ScienceWatch

"Biotechnology and the Butterfly"

“This is the first time we have the data that we can analyze statistically that shows there’s a downward trend.” – E. Williams

    Biotechnology can be defined as any product or process that uses a living thing or its components. Older examples of biotechnology are bread and wine, the production of which depends on yeast. Newer examples are detergents containing bacterial enzymes to remove stains, human insulin made by a genetically engineered bacterium, and genetically engineered (transgenic) plants that make toxins to kill insects or are resistant to herbicides.

    Transgenic corn and soybeans resistant to the herbicide Roundup allow farmers to spray these crops with chemicals to eradicate weeds, including milkweed, the principal food plant for larvae of the monarch butterfly (Danaus plexippus). The decline in milkweed, which grows across most of North America, may, in part, be responsible for a decline in the eastern North American population of the “Bambi of the insect world”.

    According to a study published in the March 2011 online issue of Insect Conservation and Diversity, there has been a decline in the size of the winter colony in Mexico over a 17-year period. The research team led by Lincoln Brower, an entomologist at Sweet Briar College, Sweet Briar, VA, also included Ernest Williams, a conservation biologist at Hamilton College, Clinton, NY. They analyzed data showing the area occupied annually by the overwintering butterflies. The trend line they obtained shows a decline from 1994 to 2011 of over 60%, which they say portends a major population crash.

    While other factors, such as illegal logging in the overwintering Mexican forest and breeding habitat destruction in the US play a role in the decline, the researchers say a major cause is the killing of milkweed from herbicide sprayed in fields of genetically-engineered-resistant crops. They cite unpublished results, which claim that upwards of 90% of milkweed has disappeared from agricultural fields sprayed with Roundup.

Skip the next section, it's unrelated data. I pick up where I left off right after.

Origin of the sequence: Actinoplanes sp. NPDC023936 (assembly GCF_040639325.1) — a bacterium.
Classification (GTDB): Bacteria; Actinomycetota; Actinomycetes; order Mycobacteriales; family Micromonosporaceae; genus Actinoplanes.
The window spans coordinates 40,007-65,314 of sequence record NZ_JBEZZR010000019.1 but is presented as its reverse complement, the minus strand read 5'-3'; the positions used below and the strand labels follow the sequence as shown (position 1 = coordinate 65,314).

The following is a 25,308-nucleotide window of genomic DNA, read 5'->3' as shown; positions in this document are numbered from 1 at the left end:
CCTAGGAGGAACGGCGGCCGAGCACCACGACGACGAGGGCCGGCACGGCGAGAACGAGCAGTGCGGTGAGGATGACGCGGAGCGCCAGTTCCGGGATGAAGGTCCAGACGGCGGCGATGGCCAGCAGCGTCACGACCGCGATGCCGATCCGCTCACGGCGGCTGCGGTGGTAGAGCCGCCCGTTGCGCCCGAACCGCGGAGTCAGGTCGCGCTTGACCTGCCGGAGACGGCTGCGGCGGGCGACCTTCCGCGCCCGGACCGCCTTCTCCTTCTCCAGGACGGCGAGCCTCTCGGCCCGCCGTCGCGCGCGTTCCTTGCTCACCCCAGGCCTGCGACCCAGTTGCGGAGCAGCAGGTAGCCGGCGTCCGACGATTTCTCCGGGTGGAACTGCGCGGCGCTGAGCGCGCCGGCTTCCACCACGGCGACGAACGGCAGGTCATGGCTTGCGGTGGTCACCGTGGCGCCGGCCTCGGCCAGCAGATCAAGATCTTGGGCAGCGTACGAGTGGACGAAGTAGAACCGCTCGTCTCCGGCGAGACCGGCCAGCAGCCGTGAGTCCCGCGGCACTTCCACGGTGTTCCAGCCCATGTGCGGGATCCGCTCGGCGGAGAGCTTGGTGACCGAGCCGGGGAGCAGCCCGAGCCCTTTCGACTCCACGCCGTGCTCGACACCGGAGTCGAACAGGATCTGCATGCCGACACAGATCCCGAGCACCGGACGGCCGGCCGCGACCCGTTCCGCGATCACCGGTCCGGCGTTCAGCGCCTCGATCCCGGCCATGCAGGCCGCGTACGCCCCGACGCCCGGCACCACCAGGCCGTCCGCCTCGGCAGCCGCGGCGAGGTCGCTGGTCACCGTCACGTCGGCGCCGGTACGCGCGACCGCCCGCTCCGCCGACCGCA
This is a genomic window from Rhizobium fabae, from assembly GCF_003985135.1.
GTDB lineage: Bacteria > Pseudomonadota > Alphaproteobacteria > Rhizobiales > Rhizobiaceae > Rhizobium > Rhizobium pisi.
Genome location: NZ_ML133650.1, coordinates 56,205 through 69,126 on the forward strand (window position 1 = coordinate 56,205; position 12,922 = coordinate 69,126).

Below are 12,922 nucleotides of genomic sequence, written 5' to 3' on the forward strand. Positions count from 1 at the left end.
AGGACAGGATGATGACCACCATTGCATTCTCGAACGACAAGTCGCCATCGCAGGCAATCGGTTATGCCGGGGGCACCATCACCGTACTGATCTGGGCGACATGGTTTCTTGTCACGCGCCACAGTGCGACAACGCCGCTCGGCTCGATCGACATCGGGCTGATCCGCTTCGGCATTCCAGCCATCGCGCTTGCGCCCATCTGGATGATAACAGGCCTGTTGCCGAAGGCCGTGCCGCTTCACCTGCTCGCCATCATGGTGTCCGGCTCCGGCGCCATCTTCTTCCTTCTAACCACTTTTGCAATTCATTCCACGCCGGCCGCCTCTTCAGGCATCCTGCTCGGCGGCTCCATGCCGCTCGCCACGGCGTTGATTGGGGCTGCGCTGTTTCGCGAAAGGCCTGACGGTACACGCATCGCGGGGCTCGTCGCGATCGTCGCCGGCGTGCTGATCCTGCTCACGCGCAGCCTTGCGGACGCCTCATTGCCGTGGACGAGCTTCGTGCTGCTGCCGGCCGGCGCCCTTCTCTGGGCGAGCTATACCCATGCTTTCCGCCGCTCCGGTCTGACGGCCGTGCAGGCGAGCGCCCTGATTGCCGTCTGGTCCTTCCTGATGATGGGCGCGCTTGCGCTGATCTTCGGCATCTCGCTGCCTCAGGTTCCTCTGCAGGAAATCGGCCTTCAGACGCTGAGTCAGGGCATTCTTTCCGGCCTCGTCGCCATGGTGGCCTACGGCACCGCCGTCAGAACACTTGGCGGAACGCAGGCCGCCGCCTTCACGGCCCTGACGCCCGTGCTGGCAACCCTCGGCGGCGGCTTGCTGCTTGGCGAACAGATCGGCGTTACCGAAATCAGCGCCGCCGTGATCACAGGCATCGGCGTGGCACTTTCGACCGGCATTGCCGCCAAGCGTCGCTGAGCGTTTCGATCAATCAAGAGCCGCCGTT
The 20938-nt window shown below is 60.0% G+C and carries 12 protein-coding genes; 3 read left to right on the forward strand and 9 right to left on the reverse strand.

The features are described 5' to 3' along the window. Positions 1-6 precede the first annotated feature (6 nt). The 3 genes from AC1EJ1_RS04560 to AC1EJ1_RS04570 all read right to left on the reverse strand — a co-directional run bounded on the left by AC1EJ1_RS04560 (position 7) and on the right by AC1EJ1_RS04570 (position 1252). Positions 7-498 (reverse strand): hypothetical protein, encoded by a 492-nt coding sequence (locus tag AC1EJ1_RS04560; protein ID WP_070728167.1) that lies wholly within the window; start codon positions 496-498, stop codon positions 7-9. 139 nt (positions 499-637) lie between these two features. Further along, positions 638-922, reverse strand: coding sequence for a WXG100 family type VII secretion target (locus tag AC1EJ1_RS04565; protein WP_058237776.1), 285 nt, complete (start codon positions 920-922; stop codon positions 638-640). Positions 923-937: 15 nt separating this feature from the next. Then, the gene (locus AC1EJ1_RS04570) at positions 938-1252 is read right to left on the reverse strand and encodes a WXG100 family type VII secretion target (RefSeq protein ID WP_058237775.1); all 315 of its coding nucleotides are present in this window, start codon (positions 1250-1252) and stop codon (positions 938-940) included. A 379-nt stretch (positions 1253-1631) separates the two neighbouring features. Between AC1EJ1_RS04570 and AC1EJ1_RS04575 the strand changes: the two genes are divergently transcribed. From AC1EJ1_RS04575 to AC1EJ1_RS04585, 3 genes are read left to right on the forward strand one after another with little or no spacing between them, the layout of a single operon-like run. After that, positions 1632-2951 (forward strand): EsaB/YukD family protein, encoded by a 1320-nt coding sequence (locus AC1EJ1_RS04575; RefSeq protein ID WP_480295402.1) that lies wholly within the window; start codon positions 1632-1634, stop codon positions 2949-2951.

The herbicide can be used on corn and soybeans because these crops have been genetically engineered to contain a bacterial gene that produces resistance to glyphosate, the active ingredient in Roundup. Both the herbicide and the resistant seeds were patented by Monsanto. Since the advent of these crops in the late 90’s, Roundup usage has greatly increased, yielding herbicide-resistant “superweeds”. But it has also decreased the use of another herbicide, atrazine, which readily contaminates water supplies and causes birth defects.

    Whether or not monarchs are in trouble is open to question. Another study published in the June issue of the same journal refutes the conclusions of Brower, et al. Andrew Davis, a research scientist at the University of Georgia, has collected data on butterflies present during migration and counted at Cape May, NJ for 15 years and Peninsula Point, MI for 19 years. He says his numbers show no such decline in the eastern population. He suggests that even when winter numbers are small, the population can rebound due to its high fecundity during the summer.

    Genetic engineering of food has been controversial from its inception. Supporters say it lets farmers produce more food by targeting specific insect pests and uses fewer harmful chemicals. Opponents say the chemicals made by the transgenic plants still pollute the environment, creating resistant insect pests and super weeds. Moreover, many people refuse to eat a plant that produces a toxin or is genetically engineered in any manner.

    This is not the first time genetically-engineered crops have been thought to threaten the monarch. Transgenic corn also makes a toxin that kills the corn borer. The toxin gene comes from a bacterium, Bacillus thuringiensis, hence, “Bt” corn. Ten years ago Cornell researchers found that milkweed artificially dusted with pollen from Bt corn killed monarch butterflies. The finding created a stir until it was shown that under natural conditions the effect was insignificant.

    The same may be true for this latest threat to to the winged Bambi.

Saul Scheinbach

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